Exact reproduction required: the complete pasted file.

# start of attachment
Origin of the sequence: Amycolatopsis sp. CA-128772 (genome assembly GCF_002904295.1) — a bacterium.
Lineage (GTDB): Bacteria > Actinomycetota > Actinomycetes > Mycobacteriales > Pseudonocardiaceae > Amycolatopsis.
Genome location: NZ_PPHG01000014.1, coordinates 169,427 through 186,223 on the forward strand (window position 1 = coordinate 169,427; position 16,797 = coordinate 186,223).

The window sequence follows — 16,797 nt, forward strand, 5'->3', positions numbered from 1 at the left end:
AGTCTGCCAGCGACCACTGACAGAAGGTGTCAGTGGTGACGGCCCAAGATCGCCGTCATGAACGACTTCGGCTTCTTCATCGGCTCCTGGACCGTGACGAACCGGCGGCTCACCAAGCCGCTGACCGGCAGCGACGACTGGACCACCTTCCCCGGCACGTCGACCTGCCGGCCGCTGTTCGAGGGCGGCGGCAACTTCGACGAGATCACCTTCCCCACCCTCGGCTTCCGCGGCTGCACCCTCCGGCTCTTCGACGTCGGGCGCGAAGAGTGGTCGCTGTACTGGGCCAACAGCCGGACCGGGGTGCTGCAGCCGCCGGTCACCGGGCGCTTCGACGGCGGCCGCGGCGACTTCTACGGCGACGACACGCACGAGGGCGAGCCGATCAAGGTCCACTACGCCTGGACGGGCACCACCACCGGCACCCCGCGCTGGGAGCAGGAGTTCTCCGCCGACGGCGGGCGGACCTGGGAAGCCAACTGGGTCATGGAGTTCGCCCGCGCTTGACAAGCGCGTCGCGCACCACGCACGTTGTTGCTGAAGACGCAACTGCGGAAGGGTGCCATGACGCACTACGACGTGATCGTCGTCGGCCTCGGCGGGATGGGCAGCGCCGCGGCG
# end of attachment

Origin of the sequence: Amycolatopsis sp. CA-128772 (genome assembly GCF_002904295.1) — a bacterium.
Lineage (GTDB): Bacteria > Actinomycetota > Actinomycetes > Mycobacteriales > Pseudonocardiaceae > Amycolatopsis.
Genome location: NZ_PPHG01000014.1, coordinates 169,427 through 186,223 on the forward strand (window position 1 = coordinate 169,427; position 16,797 = coordinate 186,223).

The window sequence follows — 16,797 nt, forward strand, 5'->3', positions numbered from 1 at the left end:
AGTCTGCCAGCGACCACTGACAGAAGGTGTCAGTGGTGACGGCCCAAGATCGCCGTCATGAACGACTTCGGCTTCTTCATCGGCTCCTGGACCGTGACGAACCGGCGGCTCACCAAGCCGCTGACCGGCAGCGACGACTGGACCACCTTCCCCGGCACGTCGACCTGCCGGCCGCTGTTCGAGGGCGGCGGCAACTTCGACGAGATCACCTTCCCCACCCTCGGCTTCCGCGGCTGCACCCTCCGGCTCTTCGACGTCGGGCGCGAAGAGTGGTCGCTGTACTGGGCCAACAGCCGGACCGGGGTGCTGCAGCCGCCGGTCACCGGGCGCTTCGACGGCGGCCGCGGCGACTTCTACGGCGACGACACGCACGAGGGCGAGCCGATCAAGGTCCACTACGCCTGGACGGGCACCACCACCGGCACCCCGCGCTGGGAGCAGGAGTTCTCCGCCGACGGCGGGCGGACCTGGGAAGCCAACTGGGTCATGGAGTTCGCCCGCGCTTGACAAGCGCGTCGCGCACCACGCACGTTGTTGCTGAAGACGCAACTGCGGAAGGGTGCCATGACGCACTACGACGTGATCGTCGTCGGCCTCGGCGGGATGGGCAGCGCCGCGGCG